MONDAY’S MINI-REPORT…. Today’s edition of quick hits:

* Just a reminder, the Monthly‘s annual pledge drive began today. We sincerely appreciate those of you who’ve already shown generous support, and hope other readers will take a moment to help out.

* Crisis on the Korean peninsula: “On the heels of South Korea’s threat to force the North to ‘pay a dear price for further aggression,’ the country’s military appeared to step back from its confrontational stance and canceled live-fire artillery drills on an island in the Yellow Sea attacked by North Korea a week ago. Still, high-profile joint exercises between the South and the United States are under way within 125 miles of the island, a show of force meant to warn North Korea but that has drawn warnings from both the North and China.”

* On a related note: “With its brazen daytime artillery barrage of a civilian-inhabited island, North Korea’s reclusive leaders might have achieved one thing that had so far eluded South Korea’s president, Lee Myung-bak: uniting the South Korean public around a more aggressive policy toward the North.”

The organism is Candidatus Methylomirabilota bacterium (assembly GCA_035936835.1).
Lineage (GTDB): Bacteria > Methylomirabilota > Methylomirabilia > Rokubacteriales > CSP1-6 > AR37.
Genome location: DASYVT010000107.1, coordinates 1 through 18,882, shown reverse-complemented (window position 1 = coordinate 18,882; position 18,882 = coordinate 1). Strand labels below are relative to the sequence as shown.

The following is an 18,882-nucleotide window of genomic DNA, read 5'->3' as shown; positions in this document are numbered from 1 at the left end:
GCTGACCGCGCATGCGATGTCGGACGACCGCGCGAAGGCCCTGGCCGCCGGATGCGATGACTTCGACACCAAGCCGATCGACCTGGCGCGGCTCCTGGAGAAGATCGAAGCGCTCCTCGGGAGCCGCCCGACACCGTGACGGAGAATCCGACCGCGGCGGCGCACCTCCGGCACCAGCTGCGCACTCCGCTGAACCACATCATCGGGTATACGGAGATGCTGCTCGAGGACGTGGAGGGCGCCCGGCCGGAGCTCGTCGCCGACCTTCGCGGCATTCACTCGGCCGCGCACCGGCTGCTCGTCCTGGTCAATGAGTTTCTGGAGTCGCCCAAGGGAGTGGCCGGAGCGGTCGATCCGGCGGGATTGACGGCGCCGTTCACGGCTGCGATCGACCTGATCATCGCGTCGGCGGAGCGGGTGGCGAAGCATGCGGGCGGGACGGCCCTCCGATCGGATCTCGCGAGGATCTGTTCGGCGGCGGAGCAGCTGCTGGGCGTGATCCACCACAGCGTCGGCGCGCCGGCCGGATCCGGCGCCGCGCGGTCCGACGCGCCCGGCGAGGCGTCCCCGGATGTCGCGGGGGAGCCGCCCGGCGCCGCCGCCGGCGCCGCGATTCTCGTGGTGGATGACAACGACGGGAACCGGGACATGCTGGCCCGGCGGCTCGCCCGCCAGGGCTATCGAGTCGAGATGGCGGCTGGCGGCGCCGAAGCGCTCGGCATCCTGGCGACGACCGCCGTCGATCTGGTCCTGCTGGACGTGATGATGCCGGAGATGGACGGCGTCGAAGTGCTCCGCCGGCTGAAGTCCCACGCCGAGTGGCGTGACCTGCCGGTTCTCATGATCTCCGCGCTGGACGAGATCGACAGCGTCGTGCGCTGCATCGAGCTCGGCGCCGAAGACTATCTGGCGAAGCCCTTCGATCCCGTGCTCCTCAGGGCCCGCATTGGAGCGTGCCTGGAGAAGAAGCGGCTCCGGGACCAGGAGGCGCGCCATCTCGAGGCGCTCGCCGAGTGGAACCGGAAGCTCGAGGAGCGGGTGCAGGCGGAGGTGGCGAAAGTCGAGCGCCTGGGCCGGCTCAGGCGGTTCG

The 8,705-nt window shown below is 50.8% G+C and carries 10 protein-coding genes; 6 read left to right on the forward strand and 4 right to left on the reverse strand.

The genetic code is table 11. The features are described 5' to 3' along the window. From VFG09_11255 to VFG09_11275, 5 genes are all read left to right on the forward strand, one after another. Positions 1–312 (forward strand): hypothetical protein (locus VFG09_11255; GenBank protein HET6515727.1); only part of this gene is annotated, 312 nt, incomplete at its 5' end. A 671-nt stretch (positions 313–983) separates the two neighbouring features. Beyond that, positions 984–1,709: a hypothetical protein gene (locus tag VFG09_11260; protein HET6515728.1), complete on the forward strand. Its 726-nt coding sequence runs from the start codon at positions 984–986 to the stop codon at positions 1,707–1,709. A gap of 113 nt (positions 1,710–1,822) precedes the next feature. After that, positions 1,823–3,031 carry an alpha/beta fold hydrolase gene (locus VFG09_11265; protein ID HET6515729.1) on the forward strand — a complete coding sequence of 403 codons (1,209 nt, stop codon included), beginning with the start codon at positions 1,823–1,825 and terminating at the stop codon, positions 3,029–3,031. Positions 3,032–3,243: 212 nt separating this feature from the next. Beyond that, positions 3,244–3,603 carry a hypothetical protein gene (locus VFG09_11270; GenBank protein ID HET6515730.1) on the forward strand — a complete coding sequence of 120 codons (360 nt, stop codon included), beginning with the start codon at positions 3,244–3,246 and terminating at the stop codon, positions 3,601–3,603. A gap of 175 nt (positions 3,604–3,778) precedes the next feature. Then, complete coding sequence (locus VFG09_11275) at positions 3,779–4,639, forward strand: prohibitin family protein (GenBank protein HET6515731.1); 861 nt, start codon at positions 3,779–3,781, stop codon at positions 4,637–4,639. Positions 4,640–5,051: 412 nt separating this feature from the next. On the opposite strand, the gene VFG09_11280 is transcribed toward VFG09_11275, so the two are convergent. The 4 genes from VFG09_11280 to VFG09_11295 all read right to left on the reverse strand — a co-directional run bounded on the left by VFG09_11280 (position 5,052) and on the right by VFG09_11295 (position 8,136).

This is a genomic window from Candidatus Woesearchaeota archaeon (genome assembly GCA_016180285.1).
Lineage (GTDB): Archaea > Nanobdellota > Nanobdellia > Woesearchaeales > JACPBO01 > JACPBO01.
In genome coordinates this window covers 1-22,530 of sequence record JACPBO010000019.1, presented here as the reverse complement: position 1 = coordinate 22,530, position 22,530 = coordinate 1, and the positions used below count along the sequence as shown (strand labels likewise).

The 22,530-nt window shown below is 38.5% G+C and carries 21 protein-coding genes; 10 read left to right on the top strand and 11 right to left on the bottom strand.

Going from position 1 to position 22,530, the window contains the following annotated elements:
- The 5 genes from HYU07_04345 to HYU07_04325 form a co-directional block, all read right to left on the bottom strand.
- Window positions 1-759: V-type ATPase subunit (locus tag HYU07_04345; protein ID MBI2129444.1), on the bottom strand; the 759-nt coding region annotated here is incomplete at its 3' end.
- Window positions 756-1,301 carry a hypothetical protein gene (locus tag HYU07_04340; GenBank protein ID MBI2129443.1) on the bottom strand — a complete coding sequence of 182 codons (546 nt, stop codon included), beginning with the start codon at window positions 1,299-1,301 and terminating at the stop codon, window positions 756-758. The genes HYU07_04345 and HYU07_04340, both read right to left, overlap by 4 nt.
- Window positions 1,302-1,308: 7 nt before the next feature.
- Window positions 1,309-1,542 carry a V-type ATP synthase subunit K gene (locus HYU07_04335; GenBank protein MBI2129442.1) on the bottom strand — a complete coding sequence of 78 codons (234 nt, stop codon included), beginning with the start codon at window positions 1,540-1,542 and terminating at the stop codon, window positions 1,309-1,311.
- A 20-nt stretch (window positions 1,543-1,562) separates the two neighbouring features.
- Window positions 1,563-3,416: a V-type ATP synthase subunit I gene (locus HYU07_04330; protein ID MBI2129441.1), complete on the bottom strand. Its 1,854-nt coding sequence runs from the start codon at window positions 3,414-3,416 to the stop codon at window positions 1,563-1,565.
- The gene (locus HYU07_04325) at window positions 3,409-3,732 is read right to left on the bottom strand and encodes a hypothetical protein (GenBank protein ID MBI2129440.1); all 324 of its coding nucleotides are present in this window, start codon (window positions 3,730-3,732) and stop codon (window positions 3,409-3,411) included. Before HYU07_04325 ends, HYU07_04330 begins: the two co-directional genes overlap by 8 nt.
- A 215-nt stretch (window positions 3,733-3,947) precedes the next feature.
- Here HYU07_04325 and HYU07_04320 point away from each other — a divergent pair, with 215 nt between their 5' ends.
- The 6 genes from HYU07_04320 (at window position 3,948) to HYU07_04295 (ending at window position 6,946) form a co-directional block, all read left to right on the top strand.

* Tragedy in Afghanistan: “An Afghan border policeman killed six American servicemen during a training mission Monday, underscoring one of the risks in a U.S.-led program to educate enough recruits to turn over the lead for security to Afghan forces by 2014. The shooting in a remote area near the Pakistani border appeared to be the deadliest attack of its kind in at least two years.” (thanks to R.P. for the tip)

* Tehran: “Motorcyclists attached bombs to cars carrying two of the country’s top nuclear scientists early Monday, detonating them from afar. One scientist was killed and the other injured.”

* The WikiLeaks fallout and a setback in America’s diplomatic strength: “Diplomats and government officials around the world lamented the massive leak of U.S. diplomatic cables Monday and many predicted it would undercut their ability to deal with the United States on sensitive issues.”

* On a related note, Anne Applebaum argues persuasively that the WikiLeaks document dump will end up creating more secrecy, not less.

* Iraqi refugees returned to their country in recent years as it grew more stable. Now, they’re leaving again.

* The U.S. war in Afghanistan is now longer than the Soviet Union’s war in Afghanistan.

* Somehow, Brian Beutler managed to convince Josh to give him his own TPM-branded blog. Congrats to Brian, whose talent and hard work clearly warrants such an honor, but who nevertheless probably needs a haircut.

* The wound isn’t yet healed, but go ahead and read Jeffrey Toobin’s fantastic piece on the Supreme Court’s tragic Bush v. Gore ruling.

* The DREAM Act deserves to pass. It probably won’t.

Anything to add? Consider this an open thread.

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Follow Steve on Twitter @stevebenen. Steve Benen is a producer at MSNBC's The Rachel Maddow Show. He was the principal contributor to the Washington Monthly's Political Animal blog from August 2008 until January 2012.